Even though the court of appeals has previously upheld a banishment order in Nienhardt, the analysis in this case bears little resemblance to that case.
Although the court stated, after discussing the decision in Nienhardt, "Thus, banishment is not a per se constitutional violation," there was no constitutional analysis in Nienhardt.
The court acknowledged in Nienhardt that the banishment order impinged on fundamental constitutional rights. However, conditions of probation frequently do, and rarely is that an impediment to their imposition.
In Margarets case, the court acknowledged, "we did not specifically address each of Nienhardts constitutional claims." Instead, the decision in Nienhardt consists almost entirely of routine examination of the validity of the condition whether it was reasonably related to rehabilitating the defendant and protecting the community.
In contrast, Margarets case entailed lengthy discussion of the constitutional issues.
What makes the decision most noteworthy, however, is that the case was a civil one, rather than criminal. In fact, none of the cases cited by the court from other jurisdictions was a civil case, either; every one concerned conditions of probation, or similar orders emanating from a criminal case.
Despite the courts approval of the banishment, however, it is likely that other victims of stalking will frequently have difficulty obtaining similar orders.
Here, the stalker neither lived nor worked in Walworth County, while among the cases cited by the court with apparent approval was an Alaska case which held banishment from a geographical area impermissible, where the defendant both lived and worked in that area.
Where stalkers live and work in the same geographic area as their victims, as is commonly the case, there will be authority to distinguish the decision here.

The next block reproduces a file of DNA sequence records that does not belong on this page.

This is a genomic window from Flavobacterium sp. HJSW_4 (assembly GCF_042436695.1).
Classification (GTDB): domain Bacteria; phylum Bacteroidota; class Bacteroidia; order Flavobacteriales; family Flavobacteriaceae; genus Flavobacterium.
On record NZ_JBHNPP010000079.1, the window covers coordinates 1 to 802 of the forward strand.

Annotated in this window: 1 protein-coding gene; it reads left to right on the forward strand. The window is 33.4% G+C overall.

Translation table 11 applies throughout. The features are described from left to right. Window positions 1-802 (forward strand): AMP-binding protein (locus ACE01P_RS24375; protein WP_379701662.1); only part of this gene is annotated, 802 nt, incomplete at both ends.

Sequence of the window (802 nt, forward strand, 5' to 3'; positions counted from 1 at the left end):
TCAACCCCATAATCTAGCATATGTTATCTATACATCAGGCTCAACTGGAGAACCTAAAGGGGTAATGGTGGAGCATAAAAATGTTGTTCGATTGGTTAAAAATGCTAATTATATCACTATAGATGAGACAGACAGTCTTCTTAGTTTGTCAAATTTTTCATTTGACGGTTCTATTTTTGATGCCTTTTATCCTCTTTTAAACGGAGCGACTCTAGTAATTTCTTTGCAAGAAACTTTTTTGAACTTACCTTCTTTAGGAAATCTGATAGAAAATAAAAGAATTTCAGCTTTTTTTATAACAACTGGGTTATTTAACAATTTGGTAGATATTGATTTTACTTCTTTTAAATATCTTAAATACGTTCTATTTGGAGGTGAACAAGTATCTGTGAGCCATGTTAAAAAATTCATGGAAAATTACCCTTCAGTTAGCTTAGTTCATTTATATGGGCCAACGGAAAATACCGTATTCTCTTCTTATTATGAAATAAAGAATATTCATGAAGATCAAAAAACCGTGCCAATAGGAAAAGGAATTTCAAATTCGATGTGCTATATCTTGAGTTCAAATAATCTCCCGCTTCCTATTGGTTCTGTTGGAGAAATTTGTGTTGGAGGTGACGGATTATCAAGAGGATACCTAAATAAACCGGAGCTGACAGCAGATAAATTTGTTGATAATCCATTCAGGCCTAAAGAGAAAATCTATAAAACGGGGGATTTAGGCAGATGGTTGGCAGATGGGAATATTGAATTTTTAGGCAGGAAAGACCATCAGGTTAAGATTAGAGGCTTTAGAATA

Furthermore, even where the stalking is just as egregious as in this case, the sheer length of time that it continued here may provide grounds for distinguishing it in future harassment actions.
As a final note, attention should be paid to the citations to unpublished decisions from other jurisdictions. In a footnote, the court concluded that Rule 809.23(3), which prohibits the citation of unpublished court of appeals decisions, except in limited circumstances, only applies to unpublished Wisconsin Court of Appeals cases, but permits courts and parties to cite unpublished cases from other states appellate courts.
This footnote may well be considered by the Wisconsin Supreme Court in its current consideration of a proposal to allow citation to some Wisconsin unpublished decisions as persuasive authority.
One of the most frequently given arguments in opposition to the proposed change that it would place less wealthy parties at an unfair disadvantage vis-a-vis parties with unlimited Westlaw access is even stronger when applied to unpublished court of appeals cases from foreign jurisdictions.
– David Ziemer
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David Ziemer can be reached by email.